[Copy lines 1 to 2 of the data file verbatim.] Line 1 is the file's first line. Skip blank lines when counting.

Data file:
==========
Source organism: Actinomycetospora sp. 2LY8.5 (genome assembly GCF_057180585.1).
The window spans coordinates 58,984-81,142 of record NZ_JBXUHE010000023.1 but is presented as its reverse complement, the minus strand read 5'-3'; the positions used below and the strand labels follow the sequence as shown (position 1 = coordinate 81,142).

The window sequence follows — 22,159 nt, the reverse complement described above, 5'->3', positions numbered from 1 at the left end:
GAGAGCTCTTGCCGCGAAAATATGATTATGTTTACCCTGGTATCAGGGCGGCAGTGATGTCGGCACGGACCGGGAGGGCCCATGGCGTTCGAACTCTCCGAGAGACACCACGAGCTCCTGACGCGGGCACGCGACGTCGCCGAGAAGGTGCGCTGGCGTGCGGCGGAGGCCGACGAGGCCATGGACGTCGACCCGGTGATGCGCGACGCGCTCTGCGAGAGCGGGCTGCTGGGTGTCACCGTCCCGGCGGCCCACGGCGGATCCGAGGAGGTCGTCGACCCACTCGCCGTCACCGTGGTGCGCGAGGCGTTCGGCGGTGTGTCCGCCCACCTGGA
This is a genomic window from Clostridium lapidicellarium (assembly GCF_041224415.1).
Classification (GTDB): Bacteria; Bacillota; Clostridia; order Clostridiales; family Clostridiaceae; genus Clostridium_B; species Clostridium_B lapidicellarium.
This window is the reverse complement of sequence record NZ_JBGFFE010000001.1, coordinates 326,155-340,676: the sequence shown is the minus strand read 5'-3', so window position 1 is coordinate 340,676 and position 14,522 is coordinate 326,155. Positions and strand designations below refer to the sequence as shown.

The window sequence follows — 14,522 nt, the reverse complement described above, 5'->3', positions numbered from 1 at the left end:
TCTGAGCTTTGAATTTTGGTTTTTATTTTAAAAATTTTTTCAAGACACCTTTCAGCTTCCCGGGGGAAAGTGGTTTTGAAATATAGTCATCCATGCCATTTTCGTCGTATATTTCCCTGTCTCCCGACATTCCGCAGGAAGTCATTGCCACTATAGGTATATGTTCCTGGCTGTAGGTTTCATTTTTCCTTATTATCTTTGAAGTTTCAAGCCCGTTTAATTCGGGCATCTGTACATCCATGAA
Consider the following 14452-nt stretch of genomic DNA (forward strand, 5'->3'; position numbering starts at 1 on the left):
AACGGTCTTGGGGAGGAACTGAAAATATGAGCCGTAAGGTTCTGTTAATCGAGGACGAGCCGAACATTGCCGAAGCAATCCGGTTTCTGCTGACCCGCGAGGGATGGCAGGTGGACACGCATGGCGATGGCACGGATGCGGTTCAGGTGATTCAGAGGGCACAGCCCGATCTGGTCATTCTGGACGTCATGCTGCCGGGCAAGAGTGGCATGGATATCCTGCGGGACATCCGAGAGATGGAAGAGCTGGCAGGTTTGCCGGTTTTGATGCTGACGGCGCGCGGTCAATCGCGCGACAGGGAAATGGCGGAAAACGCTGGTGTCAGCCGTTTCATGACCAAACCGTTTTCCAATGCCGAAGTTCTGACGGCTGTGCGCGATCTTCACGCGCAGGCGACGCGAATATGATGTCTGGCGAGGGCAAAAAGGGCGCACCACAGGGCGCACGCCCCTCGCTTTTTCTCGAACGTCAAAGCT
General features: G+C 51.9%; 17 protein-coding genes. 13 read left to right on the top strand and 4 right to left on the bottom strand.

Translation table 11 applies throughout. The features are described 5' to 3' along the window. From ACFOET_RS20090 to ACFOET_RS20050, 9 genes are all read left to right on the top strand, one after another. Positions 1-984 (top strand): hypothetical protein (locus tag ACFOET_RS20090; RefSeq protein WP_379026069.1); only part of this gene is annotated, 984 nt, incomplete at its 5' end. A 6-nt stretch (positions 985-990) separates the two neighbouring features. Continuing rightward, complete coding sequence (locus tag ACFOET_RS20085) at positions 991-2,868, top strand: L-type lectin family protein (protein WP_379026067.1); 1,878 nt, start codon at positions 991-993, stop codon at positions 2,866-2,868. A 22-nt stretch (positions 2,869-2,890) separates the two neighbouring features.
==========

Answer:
Source organism: Actinomycetospora sp. 2LY8.5 (genome assembly GCF_057180585.1).
The window spans coordinates 58,984-81,142 of record NZ_JBXUHE010000023.1 but is presented as its reverse complement, the minus strand read 5'-3'; the positions used below and the strand labels follow the sequence as shown (position 1 = coordinate 81,142).